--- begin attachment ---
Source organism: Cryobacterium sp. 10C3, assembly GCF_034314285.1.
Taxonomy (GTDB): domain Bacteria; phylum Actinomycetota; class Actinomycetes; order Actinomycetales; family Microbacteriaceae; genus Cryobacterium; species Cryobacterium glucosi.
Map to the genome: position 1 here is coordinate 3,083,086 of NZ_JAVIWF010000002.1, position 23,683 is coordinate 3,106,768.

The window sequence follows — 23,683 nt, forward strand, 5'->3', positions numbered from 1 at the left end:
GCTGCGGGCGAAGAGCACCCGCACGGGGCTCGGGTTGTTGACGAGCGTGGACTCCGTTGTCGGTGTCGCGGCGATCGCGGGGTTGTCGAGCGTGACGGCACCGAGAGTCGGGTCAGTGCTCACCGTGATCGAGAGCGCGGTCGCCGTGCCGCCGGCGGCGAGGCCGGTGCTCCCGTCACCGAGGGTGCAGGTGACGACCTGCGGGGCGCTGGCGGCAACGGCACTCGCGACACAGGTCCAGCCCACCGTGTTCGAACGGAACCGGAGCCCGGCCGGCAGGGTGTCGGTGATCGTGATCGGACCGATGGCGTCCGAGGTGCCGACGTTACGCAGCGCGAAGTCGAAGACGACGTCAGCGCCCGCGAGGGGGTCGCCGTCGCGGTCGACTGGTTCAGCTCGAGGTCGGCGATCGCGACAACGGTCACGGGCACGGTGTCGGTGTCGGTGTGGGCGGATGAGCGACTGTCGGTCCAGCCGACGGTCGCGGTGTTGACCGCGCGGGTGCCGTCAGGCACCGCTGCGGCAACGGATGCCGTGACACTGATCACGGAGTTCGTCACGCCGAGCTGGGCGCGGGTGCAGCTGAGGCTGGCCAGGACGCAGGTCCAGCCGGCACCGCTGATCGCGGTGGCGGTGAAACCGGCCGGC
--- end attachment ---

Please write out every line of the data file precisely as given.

Source organism: Cryobacterium sp. 10C3, assembly GCF_034314285.1.
Taxonomy (GTDB): domain Bacteria; phylum Actinomycetota; class Actinomycetes; order Actinomycetales; family Microbacteriaceae; genus Cryobacterium; species Cryobacterium glucosi.
Map to the genome: position 1 here is coordinate 3,083,086 of NZ_JAVIWF010000002.1, position 23,683 is coordinate 3,106,768.

The window sequence follows — 23,683 nt, forward strand, 5'->3', positions numbered from 1 at the left end:
GCTGCGGGCGAAGAGCACCCGCACGGGGCTCGGGTTGTTGACGAGCGTGGACTCCGTTGTCGGTGTCGCGGCGATCGCGGGGTTGTCGAGCGTGACGGCACCGAGAGTCGGGTCAGTGCTCACCGTGATCGAGAGCGCGGTCGCCGTGCCGCCGGCGGCGAGGCCGGTGCTCCCGTCACCGAGGGTGCAGGTGACGACCTGCGGGGCGCTGGCGGCAACGGCACTCGCGACACAGGTCCAGCCCACCGTGTTCGAACGGAACCGGAGCCCGGCCGGCAGGGTGTCGGTGATCGTGATCGGACCGATGGCGTCCGAGGTGCCGACGTTACGCAGCGCGAAGTCGAAGACGACGTCAGCGCCCGCGAGGGGGTCGCCGTCGCGGTCGACTGGTTCAGCTCGAGGTCGGCGATCGCGACAACGGTCACGGGCACGGTGTCGGTGTCGGTGTGGGCGGATGAGCGACTGTCGGTCCAGCCGACGGTCGCGGTGTTGACCGCGCGGGTGCCGTCAGGCACCGCTGCGGCAACGGATGCCGTGACACTGATCACGGAGTTCGTCACGCCGAGCTGGGCGCGGGTGCAGCTGAGGCTGGCCAGGACGCAGGTCCAGCCGGCACCGCTGATCGCGGTGGCGGTGAAACCGGCCGGC